COVID-19: What now for foreign students?

Some American universities are rightly challenging the Trump Administration's policy barring many foreign students staying in the U.S. if their courses remain purely online during the COVID-19 epidemic. July 14, 2020
By Mathew Wong

Students walk on the campus of the Harvard University in Cambridge of Massachusetts, the United States, on Oct. 15, 2018. [Photo/Xinhua]

In the latest development in the education sector's response to the COVID-19 global epidemic, it has been reported that both Harvard University and the Massachusetts Institute of Technology are attempting to challenge the Trump administration's policy barring many foreign students from staying in the U.S. if their host university is not planning to hold in-person classes this autumn.

Harvard is only planning for online classes, while MIT will offer mostly online classes, with a very few selected ones adopting a hybrid approach of online and in-person classes.

Their federal lawsuit involves seeking a temporary restraining order and then a permanent injunction to prevent the Department of Homeland Security (DHS) and the United States Immigration and Customs Enforcement (ICE) from changing the visa status of international students. Several other universities and colleges have now joined the suit.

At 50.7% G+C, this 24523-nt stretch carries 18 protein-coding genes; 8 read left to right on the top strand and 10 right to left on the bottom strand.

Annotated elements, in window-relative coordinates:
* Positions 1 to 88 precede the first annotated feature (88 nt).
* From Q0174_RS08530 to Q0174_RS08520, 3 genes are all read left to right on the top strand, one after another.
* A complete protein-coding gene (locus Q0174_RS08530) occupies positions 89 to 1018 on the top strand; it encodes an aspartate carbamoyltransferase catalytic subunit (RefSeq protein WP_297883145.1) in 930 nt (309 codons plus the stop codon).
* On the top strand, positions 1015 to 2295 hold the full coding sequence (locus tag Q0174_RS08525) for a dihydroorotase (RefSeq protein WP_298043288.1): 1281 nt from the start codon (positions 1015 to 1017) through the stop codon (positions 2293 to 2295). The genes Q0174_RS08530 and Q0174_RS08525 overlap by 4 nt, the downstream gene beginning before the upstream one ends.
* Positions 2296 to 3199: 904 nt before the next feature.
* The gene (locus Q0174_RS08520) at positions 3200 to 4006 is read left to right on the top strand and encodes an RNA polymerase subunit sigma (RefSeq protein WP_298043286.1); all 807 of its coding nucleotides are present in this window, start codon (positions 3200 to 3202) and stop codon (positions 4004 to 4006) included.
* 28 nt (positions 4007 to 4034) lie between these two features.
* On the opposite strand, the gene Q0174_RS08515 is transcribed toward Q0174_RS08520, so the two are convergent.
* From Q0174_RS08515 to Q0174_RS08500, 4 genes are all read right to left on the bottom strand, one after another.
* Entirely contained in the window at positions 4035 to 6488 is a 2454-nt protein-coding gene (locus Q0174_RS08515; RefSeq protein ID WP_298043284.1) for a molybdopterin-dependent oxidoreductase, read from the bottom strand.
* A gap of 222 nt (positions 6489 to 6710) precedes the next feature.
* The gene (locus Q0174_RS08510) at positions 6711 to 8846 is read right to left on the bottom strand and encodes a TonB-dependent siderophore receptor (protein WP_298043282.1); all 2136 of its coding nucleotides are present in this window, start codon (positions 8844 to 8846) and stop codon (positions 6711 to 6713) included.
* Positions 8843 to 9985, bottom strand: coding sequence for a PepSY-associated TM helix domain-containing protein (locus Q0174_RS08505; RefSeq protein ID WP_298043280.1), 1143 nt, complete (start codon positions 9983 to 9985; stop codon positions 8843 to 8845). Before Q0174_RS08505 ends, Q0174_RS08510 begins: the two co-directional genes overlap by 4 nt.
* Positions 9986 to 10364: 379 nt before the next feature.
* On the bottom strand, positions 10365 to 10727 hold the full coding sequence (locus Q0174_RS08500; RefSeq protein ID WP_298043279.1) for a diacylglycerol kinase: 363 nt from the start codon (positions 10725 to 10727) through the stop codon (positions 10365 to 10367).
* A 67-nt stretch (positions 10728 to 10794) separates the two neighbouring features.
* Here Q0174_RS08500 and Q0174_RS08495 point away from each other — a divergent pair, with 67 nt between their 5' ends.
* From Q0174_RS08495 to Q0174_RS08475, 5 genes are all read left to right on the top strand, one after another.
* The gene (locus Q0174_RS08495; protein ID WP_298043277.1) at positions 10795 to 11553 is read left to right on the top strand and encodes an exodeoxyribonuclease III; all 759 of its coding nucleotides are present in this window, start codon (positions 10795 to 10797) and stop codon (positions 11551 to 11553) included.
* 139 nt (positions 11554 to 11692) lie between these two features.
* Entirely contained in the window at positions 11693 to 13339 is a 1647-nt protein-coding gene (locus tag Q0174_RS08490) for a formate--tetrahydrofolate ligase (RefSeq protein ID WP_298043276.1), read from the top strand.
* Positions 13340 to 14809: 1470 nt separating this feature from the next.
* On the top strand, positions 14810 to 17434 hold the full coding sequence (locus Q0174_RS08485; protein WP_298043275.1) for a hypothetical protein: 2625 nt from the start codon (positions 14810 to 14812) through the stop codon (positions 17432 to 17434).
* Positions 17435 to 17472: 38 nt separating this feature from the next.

They argue that such sudden move would leave many international students with no educational options within the United States just weeks before the commencement of the new semester. It is also impossible and impracticable for many of these students to return to their own home countries to participate in online learning and teaching, not to mention the potential costs and danger throughout the ever-evolving epidemic environment.

Throughout the years, the United States has continued to strive to attract the most talented and motivated students from all over the world, making it a hub of international education and student exchange. These human talents have undeniably contributed to its rapid economic development and a sense of pluralistic cultural hybridity.